[Numpy-discussion] random and RandomArray

Bruce Southey southey at uiuc.edu
Thu Feb 17 07:28:19 EST 2005

The Mersenne Twister is available in Python as: 
This file contains the outdated information: 
"The code in this module was based on a download from: 
The redirected link is titled: Mersenne Twister with improved initialization 
A brief look at randlib() suggests that it is written so that different uniform 
generators could be used. Could randf() be rewritten to have the default 
(current status) function and a second that just to link to the random module 
library to use the Mersenne Twister?  
Okay, I do know it is not that easy (the seed code would also need to change so 
account for which generator is being used) but may be sufficient. 
---- Original message ---- 
>Date: Wed, 16 Feb 2005 20:05:09 -0800 
>From: Robert Kern <rkern at ucsd.edu>   
>Subject: Re: [Numpy-discussion] random and RandomArray   
>To: numpy-discussion at lists.sourceforge.net 
>Bruce Southey wrote: 
>> Hi,  
>> I was browsing through some of the code and realized that certain random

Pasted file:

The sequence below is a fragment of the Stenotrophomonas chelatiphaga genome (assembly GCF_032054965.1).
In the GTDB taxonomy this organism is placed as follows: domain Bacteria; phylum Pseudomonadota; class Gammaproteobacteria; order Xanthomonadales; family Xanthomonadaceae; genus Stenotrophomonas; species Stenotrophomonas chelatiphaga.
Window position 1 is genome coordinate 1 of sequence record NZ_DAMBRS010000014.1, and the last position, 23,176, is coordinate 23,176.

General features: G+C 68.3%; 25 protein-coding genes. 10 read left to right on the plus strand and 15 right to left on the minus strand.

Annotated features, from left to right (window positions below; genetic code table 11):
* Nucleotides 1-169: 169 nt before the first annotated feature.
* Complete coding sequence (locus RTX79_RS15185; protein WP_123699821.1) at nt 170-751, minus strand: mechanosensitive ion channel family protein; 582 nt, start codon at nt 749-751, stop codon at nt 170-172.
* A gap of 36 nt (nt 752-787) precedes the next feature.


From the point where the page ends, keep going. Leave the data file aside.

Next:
>> generators occur in both the Python random module and RandomArray.   
>> The random module uses C code to get a scalar uniform random number that is  
>> modified in Python by other generators to get random numbers from other  
>> distributions. In RandomArray everything is done in the C code - obviously 
>> is way faster especially for arrays.  
>> In the long term, would it make sense to get use the same random number  
>> generators in both random and RandomArray?  
>I think that it is certainly feasible and desirable that when/if a  
>multiarray object enters the standard library that the standard random  
>module be extended to produce arrays as well. 
>I don't think it's terribly worthwhile to hack the random module to  
>expose its PRNG so that we use it's implementation without duplicating  
>code. I think the result will be quite fragile, and won't be useful  
>until Python 2.5. 
>I do think it would be extremely worthwhile to implement the Mersenne  
>Twister for numarray/scipy. I promised some time ago to look into this,  
>but I have not gotten around to it, unfortunately. 
>Robert Kern 
>rkern at ucsd.edu 
>"In the fields of hell where the grass grows high 
>  Are the graves of dreams allowed to die." 
>   -- Richard Harter 
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